Michael Slager faces 20 years in prison in S.C. shooting death

Former officer Michael Slager was found guilty of second-degree murder and obstruction of justice Thursday by a federal judge in the fatal shooting of Walter Scott. Image courtesy North Charleston Police Department

Dec. 7 (UPI) — A former South Carolina police officer faces more than 20 years in prison after a federal judge ruled Thursday he committed second-degree murder in the shooting death of a motorist two years ago.

In Charleston, U.S. District Judge David Norton said Michael Slager also obstructed justice against the motorist, Walter Scott. Slager, a former member of the North Charleston Police Department, could have faced life in prison.

The judge said he will announce his decision later Thursday but will sentence the former officer to a minimum of 235 months, or nearly 20 years, in prison. He could have found him guilty of voluntary manslaughter.

“Sentencing is the worst part of the best job in the world,” Norton said in the courtroom. “No matter what sentence I give, neither the Scott family nor the Slager family will think it is right.”

Norton said the crime was grave and Scott did not warrant being shot. He added tht Slager obstructed justice with inaccurate statements to law enforcement after the shooting.

Slager, 36, who is white, earlier pleaded guilty to a federal civil rights offense against Scott.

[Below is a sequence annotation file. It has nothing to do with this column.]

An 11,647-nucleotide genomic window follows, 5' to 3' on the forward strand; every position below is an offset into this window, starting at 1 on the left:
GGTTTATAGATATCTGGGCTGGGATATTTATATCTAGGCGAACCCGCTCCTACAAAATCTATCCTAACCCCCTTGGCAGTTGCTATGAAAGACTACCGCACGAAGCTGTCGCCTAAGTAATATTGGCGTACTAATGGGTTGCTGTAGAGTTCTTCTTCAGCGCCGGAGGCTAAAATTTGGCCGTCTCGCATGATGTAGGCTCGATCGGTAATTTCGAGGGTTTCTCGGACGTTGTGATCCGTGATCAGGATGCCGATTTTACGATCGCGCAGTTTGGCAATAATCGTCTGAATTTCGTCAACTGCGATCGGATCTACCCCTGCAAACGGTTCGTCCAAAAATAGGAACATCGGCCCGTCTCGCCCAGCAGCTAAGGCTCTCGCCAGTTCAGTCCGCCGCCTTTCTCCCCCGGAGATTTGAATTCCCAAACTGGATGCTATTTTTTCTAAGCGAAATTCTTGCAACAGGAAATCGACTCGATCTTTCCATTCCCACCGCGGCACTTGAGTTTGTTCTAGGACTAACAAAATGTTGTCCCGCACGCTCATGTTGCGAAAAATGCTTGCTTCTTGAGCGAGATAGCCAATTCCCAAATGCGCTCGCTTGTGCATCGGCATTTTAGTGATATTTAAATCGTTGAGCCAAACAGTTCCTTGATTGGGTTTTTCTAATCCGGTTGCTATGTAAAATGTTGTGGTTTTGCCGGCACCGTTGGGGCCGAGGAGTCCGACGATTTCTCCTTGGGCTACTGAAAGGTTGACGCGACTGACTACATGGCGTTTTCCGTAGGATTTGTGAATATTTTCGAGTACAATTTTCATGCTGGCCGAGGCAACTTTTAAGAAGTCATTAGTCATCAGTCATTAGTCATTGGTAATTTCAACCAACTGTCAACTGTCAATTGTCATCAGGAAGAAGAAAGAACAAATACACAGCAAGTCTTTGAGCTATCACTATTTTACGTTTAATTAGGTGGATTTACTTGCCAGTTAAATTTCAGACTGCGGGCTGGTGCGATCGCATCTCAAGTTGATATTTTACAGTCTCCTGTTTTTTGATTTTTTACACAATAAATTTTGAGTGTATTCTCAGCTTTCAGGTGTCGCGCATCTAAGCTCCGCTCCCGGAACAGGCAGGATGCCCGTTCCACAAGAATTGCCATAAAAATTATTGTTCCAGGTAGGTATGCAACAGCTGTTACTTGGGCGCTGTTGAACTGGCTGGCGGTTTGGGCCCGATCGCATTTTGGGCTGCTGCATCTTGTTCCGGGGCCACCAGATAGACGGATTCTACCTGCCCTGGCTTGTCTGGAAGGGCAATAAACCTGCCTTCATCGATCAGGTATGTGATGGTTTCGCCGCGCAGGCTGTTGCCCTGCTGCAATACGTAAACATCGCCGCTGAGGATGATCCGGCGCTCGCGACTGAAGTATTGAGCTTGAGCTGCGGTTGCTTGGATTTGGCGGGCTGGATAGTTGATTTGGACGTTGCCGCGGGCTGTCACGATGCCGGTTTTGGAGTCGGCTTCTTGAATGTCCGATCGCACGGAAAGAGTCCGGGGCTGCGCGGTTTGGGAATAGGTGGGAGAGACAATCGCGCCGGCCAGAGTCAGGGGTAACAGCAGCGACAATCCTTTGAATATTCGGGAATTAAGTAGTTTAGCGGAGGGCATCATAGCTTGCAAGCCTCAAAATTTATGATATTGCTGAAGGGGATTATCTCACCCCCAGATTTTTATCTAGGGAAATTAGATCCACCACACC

Scott’s family members addressed the court after Norton’s ruling.

“I forgive Michael Slager,” mother Judy Scott said. “I forgive you. Forgiveness is in my heart. I pray for you, that you would repent and let Jesus come in your life.”

Slager stopped the car Scott was driving for a broken rear brake light in North Charleston in April 2015. Scott, 50, jumped out of the car and Slager chased him for about 200 yards before the men scuffled and Scott was shot.

Wtness video surfaced that showed Slager shooting Scott eight times as he ran away. He was later fired and charged with murder.

Slager pleaded not guilty, and his attorney said at trial last year that his client feared for his life.

The case ended in a mistrial. Before a state retrial and a federal trial, Slager in May pleaded guilty to violating Scott’s civil rights in federal court.


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